China’s Total (55) World Heritages Is Tied for First with Italy
At the 43rd UNESCO World Heritage Committee meeting (World Heritage Convention), the Chinese Yellow (Bo) Sea Migratory Bird Habitat (Phase I) and the Liangzhu Ancient City Site have been approved for inclusion in the World Heritage List. So far, China has a total of 55 world heritage sites, ranking first in the world. These world heritages show the true three-dimensional and comprehensive China to the world, and better promote the exchange of civilizations.
Chinese Yellow (Bo) Sea Migratory Bird Habitat
The Chinese Yellow (Bo) Sea Migratory Bird Habitat (Phase I) is located in Yancheng City, Jiangsu Province. It is mainly composed of intertidal tidal flats and other coastal wetlands. It has the largest intertidal tidal flat in the world and is the most endangered species and threatened. The key hub for the most migratory East Asian-Australian migratory bird migration route is the stopover, moulting and wintering of millions of migratory birds around the world. The region provides habitat for 23 species of international importance and supports the survival of 17 IUCN Red List species of endangered species, including one critically endangered species, five endangered species and five vulnerable species.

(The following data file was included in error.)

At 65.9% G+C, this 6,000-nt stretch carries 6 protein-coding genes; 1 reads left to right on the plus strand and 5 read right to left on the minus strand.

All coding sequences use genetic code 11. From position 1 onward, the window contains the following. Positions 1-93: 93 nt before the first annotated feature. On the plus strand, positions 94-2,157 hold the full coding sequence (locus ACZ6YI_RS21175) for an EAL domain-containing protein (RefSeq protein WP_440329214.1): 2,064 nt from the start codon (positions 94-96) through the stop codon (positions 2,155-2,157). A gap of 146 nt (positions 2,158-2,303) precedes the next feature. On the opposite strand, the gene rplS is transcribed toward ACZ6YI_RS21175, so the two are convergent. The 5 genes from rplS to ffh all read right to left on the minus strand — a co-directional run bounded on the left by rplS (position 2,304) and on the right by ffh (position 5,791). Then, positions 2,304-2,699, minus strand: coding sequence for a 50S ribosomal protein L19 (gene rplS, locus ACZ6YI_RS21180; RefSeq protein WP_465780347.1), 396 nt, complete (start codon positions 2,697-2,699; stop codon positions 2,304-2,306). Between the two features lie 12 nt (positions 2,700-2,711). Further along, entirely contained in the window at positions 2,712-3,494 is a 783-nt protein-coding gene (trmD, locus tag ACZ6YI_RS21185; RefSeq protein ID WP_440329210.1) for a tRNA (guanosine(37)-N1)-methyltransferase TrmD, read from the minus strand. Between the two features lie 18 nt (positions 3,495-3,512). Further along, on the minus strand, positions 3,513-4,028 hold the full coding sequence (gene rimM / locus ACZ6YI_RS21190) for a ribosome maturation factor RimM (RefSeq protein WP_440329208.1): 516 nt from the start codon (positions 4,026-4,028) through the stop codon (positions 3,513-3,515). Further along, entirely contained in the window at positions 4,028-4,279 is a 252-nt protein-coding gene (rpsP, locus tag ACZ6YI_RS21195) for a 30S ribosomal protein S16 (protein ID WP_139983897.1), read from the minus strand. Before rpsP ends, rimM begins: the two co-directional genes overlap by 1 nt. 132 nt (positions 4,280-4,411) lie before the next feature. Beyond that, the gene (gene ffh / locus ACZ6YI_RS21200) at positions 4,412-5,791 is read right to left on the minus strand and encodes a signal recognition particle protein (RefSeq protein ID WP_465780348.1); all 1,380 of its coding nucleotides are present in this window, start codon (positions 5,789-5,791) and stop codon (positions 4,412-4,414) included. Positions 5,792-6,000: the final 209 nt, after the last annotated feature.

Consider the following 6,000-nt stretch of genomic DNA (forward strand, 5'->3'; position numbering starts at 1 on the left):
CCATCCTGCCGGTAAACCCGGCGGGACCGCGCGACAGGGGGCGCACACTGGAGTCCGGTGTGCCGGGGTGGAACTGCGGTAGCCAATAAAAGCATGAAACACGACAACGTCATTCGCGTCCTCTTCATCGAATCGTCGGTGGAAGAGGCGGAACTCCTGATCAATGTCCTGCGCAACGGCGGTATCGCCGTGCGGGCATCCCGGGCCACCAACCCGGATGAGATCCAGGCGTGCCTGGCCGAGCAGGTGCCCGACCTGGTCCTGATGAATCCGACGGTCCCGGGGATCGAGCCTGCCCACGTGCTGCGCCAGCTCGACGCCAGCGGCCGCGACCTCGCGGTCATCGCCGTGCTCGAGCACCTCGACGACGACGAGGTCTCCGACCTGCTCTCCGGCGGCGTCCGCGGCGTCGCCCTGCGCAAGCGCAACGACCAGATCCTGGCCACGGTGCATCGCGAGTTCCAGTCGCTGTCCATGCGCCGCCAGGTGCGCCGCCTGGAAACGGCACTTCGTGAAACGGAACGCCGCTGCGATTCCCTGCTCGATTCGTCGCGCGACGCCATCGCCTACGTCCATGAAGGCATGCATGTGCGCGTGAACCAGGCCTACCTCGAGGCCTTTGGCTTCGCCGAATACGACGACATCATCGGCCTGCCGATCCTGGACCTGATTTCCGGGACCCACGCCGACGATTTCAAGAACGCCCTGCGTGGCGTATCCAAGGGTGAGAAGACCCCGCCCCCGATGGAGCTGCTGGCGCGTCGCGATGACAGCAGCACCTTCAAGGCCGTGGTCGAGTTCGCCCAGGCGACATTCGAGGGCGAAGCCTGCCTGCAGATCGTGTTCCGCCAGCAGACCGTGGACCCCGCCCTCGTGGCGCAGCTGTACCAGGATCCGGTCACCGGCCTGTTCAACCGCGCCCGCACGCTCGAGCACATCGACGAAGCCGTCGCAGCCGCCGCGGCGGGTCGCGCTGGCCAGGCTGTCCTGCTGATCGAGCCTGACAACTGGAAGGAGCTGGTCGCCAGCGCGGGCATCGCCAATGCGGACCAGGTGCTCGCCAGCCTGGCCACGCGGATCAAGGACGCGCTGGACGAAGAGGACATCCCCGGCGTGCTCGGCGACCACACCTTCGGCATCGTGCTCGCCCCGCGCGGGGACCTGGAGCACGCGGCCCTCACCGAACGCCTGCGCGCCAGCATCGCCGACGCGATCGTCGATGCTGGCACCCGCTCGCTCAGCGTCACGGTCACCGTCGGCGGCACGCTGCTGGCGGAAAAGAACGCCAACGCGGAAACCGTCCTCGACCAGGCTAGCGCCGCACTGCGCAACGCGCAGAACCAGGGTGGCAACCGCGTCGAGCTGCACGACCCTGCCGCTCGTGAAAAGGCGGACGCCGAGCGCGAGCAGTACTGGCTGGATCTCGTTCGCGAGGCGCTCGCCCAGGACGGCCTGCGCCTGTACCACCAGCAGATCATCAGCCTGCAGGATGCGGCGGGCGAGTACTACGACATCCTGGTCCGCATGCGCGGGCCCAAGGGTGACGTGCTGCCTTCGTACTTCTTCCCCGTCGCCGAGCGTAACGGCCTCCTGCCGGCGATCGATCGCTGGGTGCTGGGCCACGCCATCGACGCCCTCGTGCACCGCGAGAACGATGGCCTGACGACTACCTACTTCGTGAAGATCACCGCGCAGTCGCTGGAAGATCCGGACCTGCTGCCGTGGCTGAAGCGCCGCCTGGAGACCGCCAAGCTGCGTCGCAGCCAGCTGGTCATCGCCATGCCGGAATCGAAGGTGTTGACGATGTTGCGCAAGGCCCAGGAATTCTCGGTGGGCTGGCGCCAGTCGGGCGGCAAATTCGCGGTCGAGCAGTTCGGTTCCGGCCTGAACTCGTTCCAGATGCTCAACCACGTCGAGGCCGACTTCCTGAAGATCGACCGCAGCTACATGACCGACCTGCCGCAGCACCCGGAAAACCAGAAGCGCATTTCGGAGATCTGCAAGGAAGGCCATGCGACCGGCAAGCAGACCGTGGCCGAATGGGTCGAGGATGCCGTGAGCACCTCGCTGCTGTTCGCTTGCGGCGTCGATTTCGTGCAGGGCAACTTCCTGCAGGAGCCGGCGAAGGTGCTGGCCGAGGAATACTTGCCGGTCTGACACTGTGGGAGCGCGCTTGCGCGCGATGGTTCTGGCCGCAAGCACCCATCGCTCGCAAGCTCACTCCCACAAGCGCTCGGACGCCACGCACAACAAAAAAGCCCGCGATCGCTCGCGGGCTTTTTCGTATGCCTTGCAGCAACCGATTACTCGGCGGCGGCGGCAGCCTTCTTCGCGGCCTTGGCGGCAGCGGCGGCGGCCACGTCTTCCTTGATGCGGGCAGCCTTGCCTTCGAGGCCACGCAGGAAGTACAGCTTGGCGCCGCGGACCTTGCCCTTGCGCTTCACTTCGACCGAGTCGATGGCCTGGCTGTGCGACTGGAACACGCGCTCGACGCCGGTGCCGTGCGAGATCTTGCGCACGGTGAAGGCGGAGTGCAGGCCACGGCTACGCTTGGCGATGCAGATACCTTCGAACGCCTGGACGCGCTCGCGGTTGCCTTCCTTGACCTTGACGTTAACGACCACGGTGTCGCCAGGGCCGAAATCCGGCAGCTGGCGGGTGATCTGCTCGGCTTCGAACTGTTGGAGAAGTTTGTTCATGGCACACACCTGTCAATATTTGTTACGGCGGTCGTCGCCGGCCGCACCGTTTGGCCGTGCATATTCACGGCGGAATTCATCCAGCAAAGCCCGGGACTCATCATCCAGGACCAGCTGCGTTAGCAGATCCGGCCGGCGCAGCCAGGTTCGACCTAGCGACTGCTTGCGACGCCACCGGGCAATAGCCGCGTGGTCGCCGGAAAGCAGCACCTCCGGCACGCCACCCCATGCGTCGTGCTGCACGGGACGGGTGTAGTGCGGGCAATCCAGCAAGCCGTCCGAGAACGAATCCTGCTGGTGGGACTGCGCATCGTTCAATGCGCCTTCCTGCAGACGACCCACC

The Chinese Yellow (Bo) Sea Migratory Bird Habitat is not only one of the most important migration routes for birds in the world, but also the world’s largest red-crowned crane wintering land, where more than 3 million birds perched, multiplied, wintered and migrated each year.
Liangzhu Ancient City Site
The Liangzhu Ancient City Site is located in the suburbs of Hangzhou, in the Yangtze River Valley, dating back to 3300 BC. Covering an area of 14.3 square kilometers, the site includes 11 dam relics, cemetery sites, a water system and a city wall, all of which demonstrate the early Chinese urban civilization based on rice cultivation.
On its official website, UNESCO introduced the site of the Liangzhu Ancient City in the Yangtze River Delta on the southeast coast of China (about 3300-2300 BC). It shows people in the late Neolithic period supported by rice farming and has a unified faith. Early regional countries. The site consists of four parts: Yaoshan Site, Gukou High Dam, Plain Low Dam and City Site. These sites have become an outstanding example of early urban civilization through the social hierarchy embodied in large-scale earth buildings, urban planning, water systems, and different forms of tombs.